Is There Any Samba Left In Brazil's Stocks?

By Aaron Levitt | May 28, 2014 AAA

The emerging market economies known as the BRICs haven’t exactly lived up to their hype lately. It’s been slow going for Brazil, Russia, India and China, as evident in the poor returns for ETFs such as the SPDR S&P BRIC 40 (BIK) in recent years.

Brazil, in particular, has frustrated investors. With a coming World Cup and a new, huge and largely untapped source of oil off the coast, one would expect "Ordem E Progresso" (order and progress – Brazil's motto) to continue for a while longer.

But past growth only served to hide – rather than solve – Brazil's structural problems; it still over-taxes, over-borrows and under-invests. Those issues, combined with political fecklessness, have caused Brazil's economy to stagnate and the country's equities to stall. That’s left many investors scratching their heads and abandoning Brazil. That might be premature, though, as there are still plenty of reasons to be long the South American giant. In fact, today's sluggish conditions could equate to a great buying opportunity. (For more on this topic, see Investing In Brazil 101)

Issues, But Still Promise

With its rich natural resources, a young, increasingly wealthy demographic and conservative financial picture, Brazil had established itself as one of the planet's economic powerhouses. After a key election in 2002, Brazil underwent a wave of pro-market reforms. These factors helped push Brazil’s GDP up an average of 3.6% a year from 2001 to 2008. From 2004 to 2008, Brazilian stocks surged 350%. That robust growth has slowed over the past two years to an average of 1.7% per year.

The key issue has been inflation. Consumer prices rose more than 6% this past March – the biggest gain in nearly eight months. That high inflation rate has helped cripple Brazil’s consumer economy, which has been one of its main driving forces. To combat the high inflationary rate, the Brazilian central bank has been forced to embark on a series of interest rate hikes, brining the interest rate in the nation up to 11%. Needless to say, that’s hurt economic growth and raised costs for businesses.

Yet, there are some glimmers of hope.

The poor economic situation has many analysts believing that current populist President Dilma Rousseff will not be re-elected in the next general election in October. Her ouster should usher in a series of needed structural reforms, which should help the economy grow faster. The Latin American giant is still blessed with a huge consumer class, vast mineral and energy resources and relatively stable credit market, so its outlook remains rosy.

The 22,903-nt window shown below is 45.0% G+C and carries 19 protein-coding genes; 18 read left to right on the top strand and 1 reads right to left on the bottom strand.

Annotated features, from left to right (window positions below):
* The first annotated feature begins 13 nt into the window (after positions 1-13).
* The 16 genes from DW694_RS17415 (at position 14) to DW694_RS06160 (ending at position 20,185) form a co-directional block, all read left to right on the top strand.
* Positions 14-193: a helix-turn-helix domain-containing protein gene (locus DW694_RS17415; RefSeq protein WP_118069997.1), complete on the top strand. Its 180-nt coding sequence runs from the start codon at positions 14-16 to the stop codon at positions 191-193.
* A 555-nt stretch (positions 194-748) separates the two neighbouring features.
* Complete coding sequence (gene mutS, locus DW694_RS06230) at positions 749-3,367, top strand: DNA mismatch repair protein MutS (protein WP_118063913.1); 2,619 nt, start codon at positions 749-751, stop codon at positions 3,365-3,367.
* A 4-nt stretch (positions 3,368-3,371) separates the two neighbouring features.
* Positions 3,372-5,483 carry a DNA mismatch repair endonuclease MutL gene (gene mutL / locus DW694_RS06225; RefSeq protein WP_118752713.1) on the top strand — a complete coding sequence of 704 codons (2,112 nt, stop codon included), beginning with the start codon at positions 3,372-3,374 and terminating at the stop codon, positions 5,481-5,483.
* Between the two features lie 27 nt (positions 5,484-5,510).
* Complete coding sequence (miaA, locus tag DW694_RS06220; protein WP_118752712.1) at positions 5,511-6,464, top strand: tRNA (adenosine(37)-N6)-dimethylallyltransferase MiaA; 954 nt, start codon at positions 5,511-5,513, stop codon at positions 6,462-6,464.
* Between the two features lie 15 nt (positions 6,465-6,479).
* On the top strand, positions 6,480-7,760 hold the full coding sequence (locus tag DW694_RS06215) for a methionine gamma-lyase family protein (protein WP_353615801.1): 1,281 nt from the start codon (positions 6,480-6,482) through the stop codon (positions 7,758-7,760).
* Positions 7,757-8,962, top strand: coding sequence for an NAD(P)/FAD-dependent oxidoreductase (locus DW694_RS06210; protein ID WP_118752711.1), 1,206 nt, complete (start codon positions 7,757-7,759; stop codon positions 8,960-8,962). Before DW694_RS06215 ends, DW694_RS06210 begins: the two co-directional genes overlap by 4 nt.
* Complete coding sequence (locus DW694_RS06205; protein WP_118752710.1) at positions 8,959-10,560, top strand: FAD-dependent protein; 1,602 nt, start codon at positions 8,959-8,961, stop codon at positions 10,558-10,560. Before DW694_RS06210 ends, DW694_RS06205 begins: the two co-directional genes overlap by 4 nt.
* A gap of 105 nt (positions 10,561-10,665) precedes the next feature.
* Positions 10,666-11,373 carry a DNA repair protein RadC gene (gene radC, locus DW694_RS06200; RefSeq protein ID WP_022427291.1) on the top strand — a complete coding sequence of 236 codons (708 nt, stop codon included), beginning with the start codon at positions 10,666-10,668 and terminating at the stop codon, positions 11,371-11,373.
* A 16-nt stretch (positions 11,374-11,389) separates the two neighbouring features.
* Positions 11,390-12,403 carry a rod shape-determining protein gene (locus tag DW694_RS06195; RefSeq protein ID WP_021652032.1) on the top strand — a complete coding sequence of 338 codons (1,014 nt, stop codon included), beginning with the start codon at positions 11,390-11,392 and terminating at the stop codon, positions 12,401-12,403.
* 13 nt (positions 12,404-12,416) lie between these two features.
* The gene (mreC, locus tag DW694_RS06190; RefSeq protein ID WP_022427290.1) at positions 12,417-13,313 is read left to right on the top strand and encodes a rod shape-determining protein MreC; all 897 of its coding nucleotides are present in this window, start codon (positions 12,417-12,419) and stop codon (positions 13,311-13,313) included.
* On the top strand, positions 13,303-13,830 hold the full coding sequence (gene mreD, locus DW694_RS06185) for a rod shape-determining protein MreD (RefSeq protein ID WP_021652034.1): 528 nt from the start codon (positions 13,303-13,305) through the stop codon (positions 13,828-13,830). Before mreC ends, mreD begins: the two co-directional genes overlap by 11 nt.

Add in that Brazilian equities can be had for a price-to-earnings metric of just 14 and the longer term bargain begins to emerge.

An Entry Point?

All in all, various reforms and measures should invigorate Brazil's long-term upward swing. For investors, the current depressed state of its markets could be just the entry point they need to add the nation to a portfolio. The easiest way to add some samba is through the iShares MSCI Brazil Capped ETF (EWZ).

With nearly $4.5 billion in assets, EWZ is the largest ETF in the pace. Currently, the fund tracks 77 different large-cap Brazilian equities, including oil & gas powerhouse Petrobras (PBR) and utility CPFL Energia S.A. (CPL). So far this year, returns for the ETF have been poor. EWZ has sagged 12.4% this year, making it quite the bargain. The First Trust Brazil AlphaDEX Fund (FBZ) can also be used to target the nation’s large caps. (For more on this topic, see Investing In Brazil Through ETFs)

With a population of 215 million, the consumer story in Brazil continues to be a driving force. As inflationary pressures dwindle, these consumers will increase their spending. That makes both the Global X Brazil Consumer ETF (BRAQ) and Market Vectors Brazil Small-Cap ETF (BRF) potential buys. BRAQ tracks 37 consumer-specific stocks and BRF tracks 76 Brazilian small-caps. Most of BRF’s holdings are in the consumer and financial sectors. Both ETFs target the growing local economy of the Latin American giant and its middle class.

Finally, while the build-up to the World Cup is almost completed, Brazil is has plenty of work to be done on the infrastructure front. The World Economic Forum's latest Global Competitiveness Report ranks the nation low in terms of infrastructure. The EGShares Brazil Infrastructure ETF (BRXX) allows investors to access the build-up, while Brazilian steel firms like Companhia Siderúrgica Nacional (SID) and Gerdau S.A. (GGB) continue to see local sales grow.

The Bottom Line

While it hasn’t lived up to its promise as of late, Brazil’s longer term picture is still rosy. And given its recent underperformance, now could be a perfect time to strike.

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